In addition to publishing essays and delivering speeches about Hull House across the country, Jane Addams increased her efforts to advance society. She played a crucial role in successfully promoting the creation of a juvenile court system, better factory and urban sanitation laws, protective labor legislation for women, and more playgrounds and kindergartens throughout Chicago, along with other progressive women reformers. Jane Addams was a founding member of the National Child Labor Committee in 1907, which had a major impact on the 1916 adoption of the Federal Child Labor Law. At the University of Chicago, Addams spearheaded an initiative to found a School of Social Work, providing institutional backing for a brand-new career for women. In addition, Jane Addams was the first woman to hold the office of president of the National Conference of Charities and Corrections from 1909 to 1915. She also got involved in the women's suffrage movement by serving as an officer in the National American Women's Suffrage Association and writing pro-suffrage columns. The National Association for the Advancement of Colored People was also founded by her. 

Jane Addams discovered her second major calling—promoting world peace—during World War I. She was an outspoken pacifist who opposed the United States' involvement in World War I, which hurt her popularity and led to harsh criticism from some newspapers. However, Jane Addams thought that people were capable of resolving conflicts amicably. She toured the warring nations with a group of female peace activists in an effort to bring about peace. She served as the Women's Peace Party's leader in 1915, and shortly after that she was elected president of the International Congress of Women. Jane Addams contributed to the founding of the Women's International League for Peace and Freedom in 1919, serving as its president from 1919 to 1929 and as honorary president until her passing in 1935. She also published essays and delivered speeches in support of peace around the world. She received the Nobel Peace Prize in 1931 for her efforts, becoming the first American woman to do so. She also wrote books advocating peace and one about her work at Hull House. Her health suffered after a heart attack in 1926, and despite her best efforts, she never fully recovered. On May 21, 1935, Jane Addams passed away.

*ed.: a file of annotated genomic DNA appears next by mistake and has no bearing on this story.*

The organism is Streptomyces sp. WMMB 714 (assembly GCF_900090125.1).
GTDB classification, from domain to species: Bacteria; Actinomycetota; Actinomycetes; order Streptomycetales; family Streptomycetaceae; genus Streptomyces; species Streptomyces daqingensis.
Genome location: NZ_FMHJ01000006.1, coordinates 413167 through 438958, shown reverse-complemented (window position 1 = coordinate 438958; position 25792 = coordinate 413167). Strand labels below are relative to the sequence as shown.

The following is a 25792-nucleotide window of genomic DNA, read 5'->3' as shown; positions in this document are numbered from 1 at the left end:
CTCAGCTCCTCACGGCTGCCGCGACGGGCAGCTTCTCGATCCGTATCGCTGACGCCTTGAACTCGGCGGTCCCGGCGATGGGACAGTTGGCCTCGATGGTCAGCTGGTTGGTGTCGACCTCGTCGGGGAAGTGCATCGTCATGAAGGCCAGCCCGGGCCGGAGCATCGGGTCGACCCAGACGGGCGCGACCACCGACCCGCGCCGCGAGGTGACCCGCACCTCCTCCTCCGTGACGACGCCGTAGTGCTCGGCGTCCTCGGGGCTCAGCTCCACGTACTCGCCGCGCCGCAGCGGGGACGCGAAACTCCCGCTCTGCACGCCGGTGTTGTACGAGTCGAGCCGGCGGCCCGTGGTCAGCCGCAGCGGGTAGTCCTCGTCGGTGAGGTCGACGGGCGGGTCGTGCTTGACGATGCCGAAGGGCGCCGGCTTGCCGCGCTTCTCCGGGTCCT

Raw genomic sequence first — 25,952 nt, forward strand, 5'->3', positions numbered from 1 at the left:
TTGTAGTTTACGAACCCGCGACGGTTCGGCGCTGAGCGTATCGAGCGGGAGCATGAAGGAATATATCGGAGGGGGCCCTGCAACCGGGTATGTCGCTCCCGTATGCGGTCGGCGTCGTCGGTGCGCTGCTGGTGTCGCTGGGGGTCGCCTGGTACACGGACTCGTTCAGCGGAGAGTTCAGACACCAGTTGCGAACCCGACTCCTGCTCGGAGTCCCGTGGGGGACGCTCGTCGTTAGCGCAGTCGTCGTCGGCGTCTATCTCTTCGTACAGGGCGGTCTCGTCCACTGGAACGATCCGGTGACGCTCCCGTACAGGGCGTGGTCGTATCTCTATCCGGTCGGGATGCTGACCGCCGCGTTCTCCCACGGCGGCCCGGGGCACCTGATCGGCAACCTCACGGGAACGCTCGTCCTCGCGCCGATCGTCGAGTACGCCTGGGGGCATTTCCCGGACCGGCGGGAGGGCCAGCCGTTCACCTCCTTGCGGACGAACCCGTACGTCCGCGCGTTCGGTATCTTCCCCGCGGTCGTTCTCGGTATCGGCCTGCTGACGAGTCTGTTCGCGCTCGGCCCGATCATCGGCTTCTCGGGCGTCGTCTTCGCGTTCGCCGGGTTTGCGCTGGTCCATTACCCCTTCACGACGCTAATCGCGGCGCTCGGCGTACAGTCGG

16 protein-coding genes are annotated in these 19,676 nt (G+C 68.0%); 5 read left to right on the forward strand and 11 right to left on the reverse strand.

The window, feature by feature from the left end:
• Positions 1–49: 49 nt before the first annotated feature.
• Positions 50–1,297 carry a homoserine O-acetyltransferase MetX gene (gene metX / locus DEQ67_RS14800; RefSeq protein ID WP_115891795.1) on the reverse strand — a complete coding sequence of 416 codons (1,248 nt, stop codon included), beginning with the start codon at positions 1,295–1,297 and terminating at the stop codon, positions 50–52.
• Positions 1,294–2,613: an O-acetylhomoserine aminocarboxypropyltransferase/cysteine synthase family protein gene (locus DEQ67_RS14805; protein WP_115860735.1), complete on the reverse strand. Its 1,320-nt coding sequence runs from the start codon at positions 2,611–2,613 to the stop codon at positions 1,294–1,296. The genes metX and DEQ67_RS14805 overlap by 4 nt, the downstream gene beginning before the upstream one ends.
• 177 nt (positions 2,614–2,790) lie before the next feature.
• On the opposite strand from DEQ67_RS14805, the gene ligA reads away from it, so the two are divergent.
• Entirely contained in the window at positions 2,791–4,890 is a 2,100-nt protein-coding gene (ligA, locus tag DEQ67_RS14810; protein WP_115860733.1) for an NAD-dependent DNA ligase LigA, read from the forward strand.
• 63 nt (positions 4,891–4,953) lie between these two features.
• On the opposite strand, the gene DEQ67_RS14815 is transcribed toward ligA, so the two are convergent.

II. Jane Addams Influences

Jane Addams was well-read and had a wide range of influences. But nobody was Addams' protégé. Addams selected intellectual sources that agreed with her idea of the role of sympathetic knowledge in advancing society. Here, a few key influences are mentioned.